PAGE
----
Here’s more information about Plymouth Humanists, and some FAQs about Humanism in general and the group in particular
In February 2010, Devon Humanists organised a talk by Professor Susan Blackmore in Plymouth University, examining the question: “Are religions dangerous memes?´ Afterward there was a discussion about setting up a Humanist group in the city. Seventeen people volunteered to help, and the first meeting of Plymouth Humanists was on the 18th March, at which the group was formally established.
Martin Lavelle (Chair)
Martin is a theoretical physicist based at Plymouth University. He has lived and worked in Ireland, Germany and Spain before coming to the city. Martin took over as Chair from Ben Kerr in June 2015 and occasionally tweets under @MartinJLavelle. The Plymouth Herald wrote an article about Martin and the group, which you can find here
Tim Purches (Secretary)
Tim works in IT and is a keen amateur botanist. As well as being Secretary, he also looks after the web site and organises the conservation walk (with Joe) and book club. You can find him on twitter as @TimPurches
Treasurer - vacant
Ben Kerr (Committee Member)
Ben was Plymouth Humanists Chair from November 2011 until June 2015. He is currently temporary Treasurer until a permanent volunteer for that role can be found.
Rhiannon (Committee Member)
Rhiannon is events manager
Stephen (Committee Member)
Stephen has served as Treasurer and now uses his expertise in accounting to provide support for that role.
Q. What do Humanists believe?
A. Humanists value rationalism, scientific thought, ethics and creativity, and make these the centre of their lives. They do not believe in God (and so are atheists or agnostics) or other claims made by religions about the origin and workings of the universe. They also reject superstitious and pseudo-scientific beliefs
In the UK today, many people are very sceptical of religious claims to truth and hold values which are broadly Humanist. There is a growing community of people who explicitly use the term ‘Humanist’ of themselves. In doing so they refer to their positive affirmation of life and nature, and our place within it all.
Q. What do Plymouth Humanists do?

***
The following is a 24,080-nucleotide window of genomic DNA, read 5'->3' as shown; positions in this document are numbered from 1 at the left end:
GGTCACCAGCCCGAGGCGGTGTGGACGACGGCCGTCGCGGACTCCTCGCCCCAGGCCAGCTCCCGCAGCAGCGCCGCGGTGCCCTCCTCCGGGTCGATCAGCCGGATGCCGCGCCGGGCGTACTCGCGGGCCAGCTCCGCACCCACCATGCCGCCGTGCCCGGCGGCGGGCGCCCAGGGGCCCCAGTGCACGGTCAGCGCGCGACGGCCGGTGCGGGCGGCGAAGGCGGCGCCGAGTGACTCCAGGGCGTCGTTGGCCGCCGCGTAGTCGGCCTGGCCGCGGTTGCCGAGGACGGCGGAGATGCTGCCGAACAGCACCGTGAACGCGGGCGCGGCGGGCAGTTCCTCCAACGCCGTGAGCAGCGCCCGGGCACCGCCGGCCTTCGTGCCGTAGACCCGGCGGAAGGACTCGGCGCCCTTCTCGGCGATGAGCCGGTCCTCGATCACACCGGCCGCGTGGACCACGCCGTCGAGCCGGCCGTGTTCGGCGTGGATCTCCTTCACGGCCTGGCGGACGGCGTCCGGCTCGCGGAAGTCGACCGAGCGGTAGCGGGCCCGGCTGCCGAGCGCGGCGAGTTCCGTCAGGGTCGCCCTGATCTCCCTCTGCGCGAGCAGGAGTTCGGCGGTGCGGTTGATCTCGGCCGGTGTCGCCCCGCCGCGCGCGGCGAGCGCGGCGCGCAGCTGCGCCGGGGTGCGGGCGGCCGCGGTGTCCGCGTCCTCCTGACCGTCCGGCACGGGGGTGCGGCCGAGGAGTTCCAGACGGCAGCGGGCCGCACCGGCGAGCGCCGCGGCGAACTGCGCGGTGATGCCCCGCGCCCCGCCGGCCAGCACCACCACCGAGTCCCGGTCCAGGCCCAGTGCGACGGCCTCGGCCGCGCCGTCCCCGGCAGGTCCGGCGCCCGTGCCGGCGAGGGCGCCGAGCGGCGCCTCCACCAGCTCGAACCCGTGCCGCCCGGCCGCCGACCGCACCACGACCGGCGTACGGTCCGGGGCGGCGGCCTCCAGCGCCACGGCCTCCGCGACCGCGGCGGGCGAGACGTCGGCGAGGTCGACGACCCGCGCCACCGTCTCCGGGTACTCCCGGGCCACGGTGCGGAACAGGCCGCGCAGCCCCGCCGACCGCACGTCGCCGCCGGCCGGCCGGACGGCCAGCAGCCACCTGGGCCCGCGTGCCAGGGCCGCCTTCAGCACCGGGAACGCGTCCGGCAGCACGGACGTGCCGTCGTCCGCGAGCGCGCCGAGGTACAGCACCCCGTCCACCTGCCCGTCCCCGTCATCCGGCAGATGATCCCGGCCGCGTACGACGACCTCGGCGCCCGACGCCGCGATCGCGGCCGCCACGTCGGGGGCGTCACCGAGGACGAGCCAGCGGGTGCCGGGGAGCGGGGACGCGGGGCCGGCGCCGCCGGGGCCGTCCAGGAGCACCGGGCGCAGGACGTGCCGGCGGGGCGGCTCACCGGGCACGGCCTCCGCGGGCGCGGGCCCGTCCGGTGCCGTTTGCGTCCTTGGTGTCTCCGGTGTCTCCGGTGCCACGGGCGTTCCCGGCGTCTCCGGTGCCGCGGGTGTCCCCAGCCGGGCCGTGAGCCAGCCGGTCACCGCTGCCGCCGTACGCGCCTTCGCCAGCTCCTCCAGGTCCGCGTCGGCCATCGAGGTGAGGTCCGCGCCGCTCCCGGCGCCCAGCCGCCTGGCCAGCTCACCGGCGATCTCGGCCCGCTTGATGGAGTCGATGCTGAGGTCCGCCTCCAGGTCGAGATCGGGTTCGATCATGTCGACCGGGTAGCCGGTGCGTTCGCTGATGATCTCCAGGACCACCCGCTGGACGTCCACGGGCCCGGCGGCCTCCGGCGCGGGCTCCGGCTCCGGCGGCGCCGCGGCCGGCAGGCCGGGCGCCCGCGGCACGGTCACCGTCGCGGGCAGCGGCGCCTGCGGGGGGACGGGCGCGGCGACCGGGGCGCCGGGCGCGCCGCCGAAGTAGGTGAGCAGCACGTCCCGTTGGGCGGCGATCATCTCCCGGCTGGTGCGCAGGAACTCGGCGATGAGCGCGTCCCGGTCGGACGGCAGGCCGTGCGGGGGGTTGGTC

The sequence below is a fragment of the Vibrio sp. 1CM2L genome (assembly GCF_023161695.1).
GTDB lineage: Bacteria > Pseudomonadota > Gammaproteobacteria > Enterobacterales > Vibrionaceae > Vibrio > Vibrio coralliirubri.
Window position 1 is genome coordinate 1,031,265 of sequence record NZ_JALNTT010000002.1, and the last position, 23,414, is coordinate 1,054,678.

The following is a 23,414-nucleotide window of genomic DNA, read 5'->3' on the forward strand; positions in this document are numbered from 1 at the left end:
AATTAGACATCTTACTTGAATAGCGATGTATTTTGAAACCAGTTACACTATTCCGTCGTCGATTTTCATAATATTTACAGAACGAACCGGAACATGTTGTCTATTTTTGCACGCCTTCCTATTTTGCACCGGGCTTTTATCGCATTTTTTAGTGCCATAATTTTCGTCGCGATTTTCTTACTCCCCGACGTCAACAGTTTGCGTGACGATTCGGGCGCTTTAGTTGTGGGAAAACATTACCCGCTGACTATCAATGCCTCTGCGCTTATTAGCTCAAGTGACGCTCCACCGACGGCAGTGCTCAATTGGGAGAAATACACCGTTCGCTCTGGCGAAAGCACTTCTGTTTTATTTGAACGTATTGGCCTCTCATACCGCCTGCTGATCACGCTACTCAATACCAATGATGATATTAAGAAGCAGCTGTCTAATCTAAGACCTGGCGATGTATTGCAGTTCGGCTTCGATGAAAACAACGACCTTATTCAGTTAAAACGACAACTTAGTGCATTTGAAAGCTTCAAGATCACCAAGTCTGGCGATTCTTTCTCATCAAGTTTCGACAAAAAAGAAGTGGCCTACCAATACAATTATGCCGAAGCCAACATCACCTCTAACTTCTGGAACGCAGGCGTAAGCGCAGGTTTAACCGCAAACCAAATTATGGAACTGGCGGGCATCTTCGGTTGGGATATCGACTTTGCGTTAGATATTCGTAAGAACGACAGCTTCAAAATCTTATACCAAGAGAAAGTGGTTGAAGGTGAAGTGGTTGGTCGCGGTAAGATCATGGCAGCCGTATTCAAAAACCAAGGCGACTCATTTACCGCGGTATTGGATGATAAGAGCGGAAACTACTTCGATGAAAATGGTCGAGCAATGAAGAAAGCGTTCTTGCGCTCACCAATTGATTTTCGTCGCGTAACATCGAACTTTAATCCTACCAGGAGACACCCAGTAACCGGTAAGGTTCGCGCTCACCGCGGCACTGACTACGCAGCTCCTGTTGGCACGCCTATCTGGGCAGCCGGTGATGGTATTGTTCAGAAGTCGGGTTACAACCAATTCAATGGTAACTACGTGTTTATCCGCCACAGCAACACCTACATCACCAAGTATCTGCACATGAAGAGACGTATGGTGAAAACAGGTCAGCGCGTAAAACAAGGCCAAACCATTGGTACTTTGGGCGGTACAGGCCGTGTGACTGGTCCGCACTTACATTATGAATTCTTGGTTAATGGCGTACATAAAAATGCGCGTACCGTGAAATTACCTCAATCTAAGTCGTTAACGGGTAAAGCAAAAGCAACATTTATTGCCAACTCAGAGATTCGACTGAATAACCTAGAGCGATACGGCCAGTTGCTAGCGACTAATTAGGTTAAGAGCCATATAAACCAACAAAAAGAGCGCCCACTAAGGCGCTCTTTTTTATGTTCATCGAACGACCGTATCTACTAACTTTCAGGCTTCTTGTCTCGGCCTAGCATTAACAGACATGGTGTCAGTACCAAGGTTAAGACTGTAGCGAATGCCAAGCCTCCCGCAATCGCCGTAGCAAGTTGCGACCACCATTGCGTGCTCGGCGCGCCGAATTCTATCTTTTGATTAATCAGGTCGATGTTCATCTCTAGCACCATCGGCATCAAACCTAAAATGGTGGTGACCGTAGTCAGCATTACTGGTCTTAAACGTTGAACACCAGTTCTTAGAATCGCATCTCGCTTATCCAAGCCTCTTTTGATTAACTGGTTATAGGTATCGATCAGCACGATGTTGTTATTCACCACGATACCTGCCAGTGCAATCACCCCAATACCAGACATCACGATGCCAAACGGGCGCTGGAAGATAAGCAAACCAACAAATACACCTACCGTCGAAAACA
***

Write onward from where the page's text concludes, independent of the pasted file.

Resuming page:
A. We represent non-believers on the local Standing Advisory Council for Religious Education (SACRE), as well as to the wider public and media. We organise a talk each month, for which we bring in an external speaker, as well as holding social events, discussions and outdoor activities. We take an active interest in all other local groups that have a similar outlook, such as Skeptics in the Pub and Scibar. One Sunday a month is spent clearing up local woodland for the benefit of others and we are always looking for additional volunteering opportunities to help the local community. We also work to set up and support other Humanist groups across the city and region.
Q. When/where do Plymouth Humanists meet?
A. Our regular talk is held on the evening of the fourth Tuesday of the month, usually at the B-Bar in the Barbican Theatre on Castle Street. For special events we sometimes use the Devonport Guildhall or other locations.
We also meet on the second Tuesday of the month at the B-Bar for a social. This is either a pub quiz, a games night or a discussion group. On the second Sunday of most months we go to Warleigh Point in Tamerton Foliot for a conservation walk, meeting at the reserve entrance at the west end of end of Station Road at 11am.
As part of our Culture Club we have a bi-monthly Book Club and also go to see films and plays.
Q. How many Humanists are there in Plymouth?
A. According to the last census around a third of people in Plymouth explicitly say that they don’t hold religious beliefs, and there will be many more who have either not thought about it or are merely nominally religious. A substantial proportion of these people, who come from all walks of life, will hold beliefs that are broadly Humanist, even if they do not use that term. Nationally this is fairly typical.
Q. Are there Humanist organizations?
A. The British Humanist Association (BHA) is the national charity working on behalf of non-religious people who seek to live ethical and fulfilling lives on the basis of reason and humanity.
The International Humanist and Ethical Union (IHEU) is the world union of more than 100 Humanist, rationalist, secular, ethical culture, atheist and freethought organisations in over 40 countries. Their mission is to represent and support the worldwide Humanist movement.
Q. Who are some famous Humanists?
A. Among the best-known Secular Humanists in history are Mark Twain, Albert Einstein, as well as many Nobel-prize winners. Contemporary Humanists include, Stephen Fry, Dr Sue Blackmore, Professor Jim Al-Khalili, Sandi Toksvig, Professor Brian Cox, Professor Alice Roberts and Tim Minchin.
For a more comprehensive list see the BHA’s List of Distinguished Supporters.